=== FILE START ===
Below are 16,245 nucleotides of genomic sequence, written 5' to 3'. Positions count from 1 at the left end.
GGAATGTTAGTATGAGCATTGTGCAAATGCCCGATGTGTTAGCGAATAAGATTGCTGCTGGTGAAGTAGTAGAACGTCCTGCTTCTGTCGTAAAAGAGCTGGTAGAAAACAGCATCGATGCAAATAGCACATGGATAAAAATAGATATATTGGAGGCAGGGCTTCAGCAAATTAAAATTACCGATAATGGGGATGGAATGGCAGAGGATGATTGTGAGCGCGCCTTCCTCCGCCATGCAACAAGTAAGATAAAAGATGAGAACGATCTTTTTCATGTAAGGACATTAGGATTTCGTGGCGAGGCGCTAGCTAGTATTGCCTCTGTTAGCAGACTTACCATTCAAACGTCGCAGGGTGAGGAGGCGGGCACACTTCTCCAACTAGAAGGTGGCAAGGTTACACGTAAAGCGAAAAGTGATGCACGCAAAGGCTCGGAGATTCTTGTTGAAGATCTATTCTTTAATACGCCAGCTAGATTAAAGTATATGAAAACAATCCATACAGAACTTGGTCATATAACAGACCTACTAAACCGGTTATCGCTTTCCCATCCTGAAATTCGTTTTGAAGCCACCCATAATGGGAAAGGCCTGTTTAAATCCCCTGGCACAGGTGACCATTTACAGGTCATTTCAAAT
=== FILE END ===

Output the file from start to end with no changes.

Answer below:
Below are 16,245 nucleotides of genomic sequence, written 5' to 3'. Positions count from 1 at the left end.
GGAATGTTAGTATGAGCATTGTGCAAATGCCCGATGTGTTAGCGAATAAGATTGCTGCTGGTGAAGTAGTAGAACGTCCTGCTTCTGTCGTAAAAGAGCTGGTAGAAAACAGCATCGATGCAAATAGCACATGGATAAAAATAGATATATTGGAGGCAGGGCTTCAGCAAATTAAAATTACCGATAATGGGGATGGAATGGCAGAGGATGATTGTGAGCGCGCCTTCCTCCGCCATGCAACAAGTAAGATAAAAGATGAGAACGATCTTTTTCATGTAAGGACATTAGGATTTCGTGGCGAGGCGCTAGCTAGTATTGCCTCTGTTAGCAGACTTACCATTCAAACGTCGCAGGGTGAGGAGGCGGGCACACTTCTCCAACTAGAAGGTGGCAAGGTTACACGTAAAGCGAAAAGTGATGCACGCAAAGGCTCGGAGATTCTTGTTGAAGATCTATTCTTTAATACGCCAGCTAGATTAAAGTATATGAAAACAATCCATACAGAACTTGGTCATATAACAGACCTACTAAACCGGTTATCGCTTTCCCATCCTGAAATTCGTTTTGAAGCCACCCATAATGGGAAAGGCCTGTTTAAATCCCCTGGCACAGGTGACCATTTACAGGTCATTTCAAAT